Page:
In this special, two-part series, James Ulness, Brown Paper Tickets Client Services Representative and an avid, enthusiastic member of the Seattle burlesque community, prepares to make his début as a boylesque performer. James has been a regular presence backstage at local burlesque shows for years but last Saturday was his first foray onto the stage. In the first part of the series, James talked about his decision to perform and his process in preparing for his act. In this, the second part of the series, James shares his thoughts and feelings on the actual night of his boylesque debut and announces his NEXT performance! Enjoy.
My boylesque début has come and gone. Just a short while ago I was surrounded by the chaos of the show. The cold air backstage, thick with glitter and the sounds of performers rushing about. My small corner of the world enveloped in a cloud of noise and excitement. But, now life is still, quiet and average. I can already feel the itch to get back on stage. To dive into another maelstrom and be tossed about like a ship cursed by an angry Poseidon. However, now it’s time to do reflect back onto the past couple of days and review what I did and what I learned.
How did it feel being on stage for the first time?
Amazing! A mix of fear and excitement. I hardly remember the act itself, only that it went off almost exactly the way I rehearsed it and the euphoria of coming off the stage after. It’s hard to come up with specific details, everything is a bit of a blur but, judging from the audience’s applause, I didn’t make a complete fool out of myself. Or maybe I did. Either way, they seemed to enjoy my performance. One thing that surprised me was my lack of nervousness before going on stage. I was not expecting to be relaxed backstage but as I stood in the wings, waiting for the MC to announce me, there wasn’t an ounce of hesitation in my body. I had rehearsed the act until I knew every beat of the song. I new every mark I needed to hit. Nothing was left to chance. I was on auto pilot as soon as I stepped onto the stage and it felt like home.
What about the rest of the show?
Everyone else was fantastic! I wish that I was as talented as the other performers. The show began with Mongrel Annie (the shows benefactor) performing a cover of Macklemore’s “And We Danced”. The evening contained everything that you could ever want in a show. There was stripping, (stuffed) dogs, vampires, live music, raffle prizes and belly dancing! The Mongrel Jews’ played an amazing set, money was raised, the audience was entertained and a few people went home with prizes. All in all it was a monumentally successful show.
It was not an incredibly large show however. The venue (the Jewelbox at Rendezvous) can only hold around 65 people. But that isn’t necessarily a bad thing. A smaller venue can allow a a performer and an audience to make a connection that can’t be done in a larger space. I don’t think I would have been as good in front of a larger audience. Being so close to the people helped me a lot with my energy and I could feel the audience’s energy filling the small space. In the past, I’ve done theatre in venues of various sizes and I’ve found that I’ve always preferred the coziness of small spaces. A large theatre just feels cavernous and, even with a sold out house, somehow empty. I guess what I’m trying to say is that small theatres are swell.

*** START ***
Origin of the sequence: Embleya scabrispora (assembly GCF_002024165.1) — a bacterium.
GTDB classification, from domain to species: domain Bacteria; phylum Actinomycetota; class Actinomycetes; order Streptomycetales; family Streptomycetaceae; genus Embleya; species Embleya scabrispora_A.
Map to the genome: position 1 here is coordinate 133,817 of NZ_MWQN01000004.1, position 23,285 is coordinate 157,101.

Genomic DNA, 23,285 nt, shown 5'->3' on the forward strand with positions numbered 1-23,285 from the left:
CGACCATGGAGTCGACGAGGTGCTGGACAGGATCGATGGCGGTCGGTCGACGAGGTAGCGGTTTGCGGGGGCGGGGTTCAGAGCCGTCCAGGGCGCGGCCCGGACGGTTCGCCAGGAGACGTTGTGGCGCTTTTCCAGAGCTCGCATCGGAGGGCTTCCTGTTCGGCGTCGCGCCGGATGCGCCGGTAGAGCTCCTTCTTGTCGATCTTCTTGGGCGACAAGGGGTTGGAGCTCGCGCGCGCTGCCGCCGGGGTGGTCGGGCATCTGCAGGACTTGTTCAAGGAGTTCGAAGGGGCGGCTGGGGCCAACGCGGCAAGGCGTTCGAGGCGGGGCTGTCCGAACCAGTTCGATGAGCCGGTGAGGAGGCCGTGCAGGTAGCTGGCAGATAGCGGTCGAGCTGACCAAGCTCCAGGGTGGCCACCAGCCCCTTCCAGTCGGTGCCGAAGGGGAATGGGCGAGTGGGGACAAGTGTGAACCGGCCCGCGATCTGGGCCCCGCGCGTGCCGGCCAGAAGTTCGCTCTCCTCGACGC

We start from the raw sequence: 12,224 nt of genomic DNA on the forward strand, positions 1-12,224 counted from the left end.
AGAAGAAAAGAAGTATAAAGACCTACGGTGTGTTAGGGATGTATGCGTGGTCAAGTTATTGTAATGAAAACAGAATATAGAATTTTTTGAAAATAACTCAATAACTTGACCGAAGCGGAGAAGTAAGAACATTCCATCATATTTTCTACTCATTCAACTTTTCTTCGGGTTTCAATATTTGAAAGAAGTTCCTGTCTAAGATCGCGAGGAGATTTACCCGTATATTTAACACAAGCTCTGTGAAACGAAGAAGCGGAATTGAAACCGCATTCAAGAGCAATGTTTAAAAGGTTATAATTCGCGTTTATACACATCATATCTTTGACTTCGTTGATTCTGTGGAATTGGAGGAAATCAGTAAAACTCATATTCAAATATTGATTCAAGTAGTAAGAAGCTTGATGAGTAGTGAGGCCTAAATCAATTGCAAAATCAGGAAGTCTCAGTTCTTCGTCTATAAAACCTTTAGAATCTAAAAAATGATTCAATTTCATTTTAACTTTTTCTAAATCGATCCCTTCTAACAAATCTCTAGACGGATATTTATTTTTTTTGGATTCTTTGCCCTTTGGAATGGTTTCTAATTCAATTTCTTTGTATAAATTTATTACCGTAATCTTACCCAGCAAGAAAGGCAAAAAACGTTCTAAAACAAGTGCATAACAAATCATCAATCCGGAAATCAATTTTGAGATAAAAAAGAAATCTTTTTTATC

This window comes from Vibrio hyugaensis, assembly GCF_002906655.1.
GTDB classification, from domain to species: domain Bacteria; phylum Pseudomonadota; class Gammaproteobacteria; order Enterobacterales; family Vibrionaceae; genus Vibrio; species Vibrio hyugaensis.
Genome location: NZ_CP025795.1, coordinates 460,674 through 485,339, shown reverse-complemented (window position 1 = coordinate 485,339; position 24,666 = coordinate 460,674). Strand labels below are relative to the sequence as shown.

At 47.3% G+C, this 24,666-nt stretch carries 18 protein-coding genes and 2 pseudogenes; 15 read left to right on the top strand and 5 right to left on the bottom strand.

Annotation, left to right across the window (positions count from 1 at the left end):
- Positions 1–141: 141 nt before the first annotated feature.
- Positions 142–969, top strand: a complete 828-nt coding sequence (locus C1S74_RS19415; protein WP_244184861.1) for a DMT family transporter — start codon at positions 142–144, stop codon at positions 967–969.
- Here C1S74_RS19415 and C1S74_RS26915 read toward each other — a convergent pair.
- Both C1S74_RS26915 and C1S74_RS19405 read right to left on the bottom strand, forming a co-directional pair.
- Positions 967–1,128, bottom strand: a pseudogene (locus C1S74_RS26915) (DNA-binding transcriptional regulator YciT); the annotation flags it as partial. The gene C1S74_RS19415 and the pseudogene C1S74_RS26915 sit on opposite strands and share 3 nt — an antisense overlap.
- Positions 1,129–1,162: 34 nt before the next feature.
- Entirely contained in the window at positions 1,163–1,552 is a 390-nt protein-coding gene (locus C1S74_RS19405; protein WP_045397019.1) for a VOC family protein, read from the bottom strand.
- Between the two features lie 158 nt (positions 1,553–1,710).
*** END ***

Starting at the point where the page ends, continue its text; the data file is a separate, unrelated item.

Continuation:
What did you learn from performing?
I don’t know that I learned anything new but being in front of any audience reminded me of something that I nearly forgot over the years. You really can do almost anything if you put your mind to it and don’t let failure be an option. The hardest part of doing anything is getting the idea into your head that you can. There are things that can stand in your way of accomplishing your goals. Physics, practicality and the legal system are always going to be a challenge (I will probably never fulfil my lifelong dream of surfing the hydrocarbon seas of Titan with Mr. Rodgers) but, within the confines of practical reality, there are no limits!
Will you do burlesque again?
Absolutely! I can’t wait to get back on a stage. I learned a long time ago that once the performing bug gets into you, it’s impossible to get it out. This is the first time in years that I’ve been on a stage and, although I was doing something that was quite different than what I used to do, it still felt familiar and comfortable. The lights, the audience, the thrill and the fear. The rush of adrenalin as you go on stage knowing that there is no turning back. There’s not way I can turn my back on that. In fact, I will be onstage again on Thursday, April 10 for Morgue Anne’s Birthday Boylesque Spectacular! I have absolutely no idea what I’m going to perform but my brain is swelling with ideas!